Curly Sue is having a MOMENT. Alisan Porter is back on TV, the movie is streaming on Amazon Prime, and believe it or not, the 90s sets and outfits look surprisingly fresh. All of that meant that we were due for a rewatch – but don’t worry, we have some comments, questions, and concerns about the whole thing.
Concern: It’s been so long since I’ve seen this movie, it almost feels like it should be a Pop Culture Blind Spots post.
Curly Sue was a mainstay of early 90s HBO, and I used to watch it constantly. But that was 25 years ago, and I was a little kid. What I remember: a shyster pals around with a little girl, cooking up schemes. Was her name even Sue? Can’t remember. It was like a John Hughes-y take on Paper Moon, but set in 1991.
Comment: Curly Sue is now a contestant on The Voice.
Alisan Porter, AKA Curly Sue, wasn’t just another talented tot – she’s a talented adult, too. Of course, if you watched Curly Sue on regular rotation in the early 90s, you won’t be surprised.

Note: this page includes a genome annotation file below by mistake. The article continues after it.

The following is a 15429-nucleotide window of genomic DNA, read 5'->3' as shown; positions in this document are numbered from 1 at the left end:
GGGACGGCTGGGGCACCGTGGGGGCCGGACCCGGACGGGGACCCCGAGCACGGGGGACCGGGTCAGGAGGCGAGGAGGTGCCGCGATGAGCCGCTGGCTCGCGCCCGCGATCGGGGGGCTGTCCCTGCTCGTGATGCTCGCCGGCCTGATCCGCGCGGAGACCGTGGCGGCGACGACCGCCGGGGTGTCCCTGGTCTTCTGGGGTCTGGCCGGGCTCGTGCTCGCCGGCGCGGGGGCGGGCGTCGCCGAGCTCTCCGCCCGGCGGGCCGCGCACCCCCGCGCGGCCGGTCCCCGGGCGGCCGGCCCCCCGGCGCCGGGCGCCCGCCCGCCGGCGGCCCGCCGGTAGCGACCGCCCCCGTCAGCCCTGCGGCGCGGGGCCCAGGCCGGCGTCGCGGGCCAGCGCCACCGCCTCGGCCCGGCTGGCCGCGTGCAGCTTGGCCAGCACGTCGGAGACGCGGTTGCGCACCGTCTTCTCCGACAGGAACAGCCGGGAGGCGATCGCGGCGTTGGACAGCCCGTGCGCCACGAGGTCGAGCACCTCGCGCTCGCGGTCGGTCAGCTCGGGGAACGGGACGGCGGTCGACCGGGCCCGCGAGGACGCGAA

Comment: Orphans from the late 80s/early 90s had all the best swag.
Curly Sue has this awesome bag covered in pins and ribbons, Punky Brewster had mismatched shoes and the coolest bedroom ever.
Comment: Somewhere in my brain, the instrumental Curly Sue theme has been lying dormant just waiting for me to rewatch.
Question: Is the opening sequence ever going to end?
We inventory Curly Sue’s bag for fully 3 minutes, which is longer than I spend packing for a cross-country trip.
Comment: Law offices were so steely during this era.
I spy: mahogony, modern art, shoulder pads, hairspray. Shards of rubble (?) on the windowsill, artistic empty vessels, UFO lamps, recessed canister lighting.
It looks like how someone from 1991 would decorate an office from “the year 2000.”
Concern: I mentally refer to James Belushi’s hair as a “nice mullet,” then I catch myself.
Not sure if that’s my low standards for early 90s fashion, but it’s surprisingly non-ratty for a mullet. It looks freshly shampooed and brushed. He nurtures it.
Concern: “However much you love me, that’s how hard you hit me. However hard you hit me, that’s how much you love me.”
This is Belushi instructing Curly Sue to knock him upside the head but ALSO a primer into the psychology of abuse so IDK about you but I’m having a great time.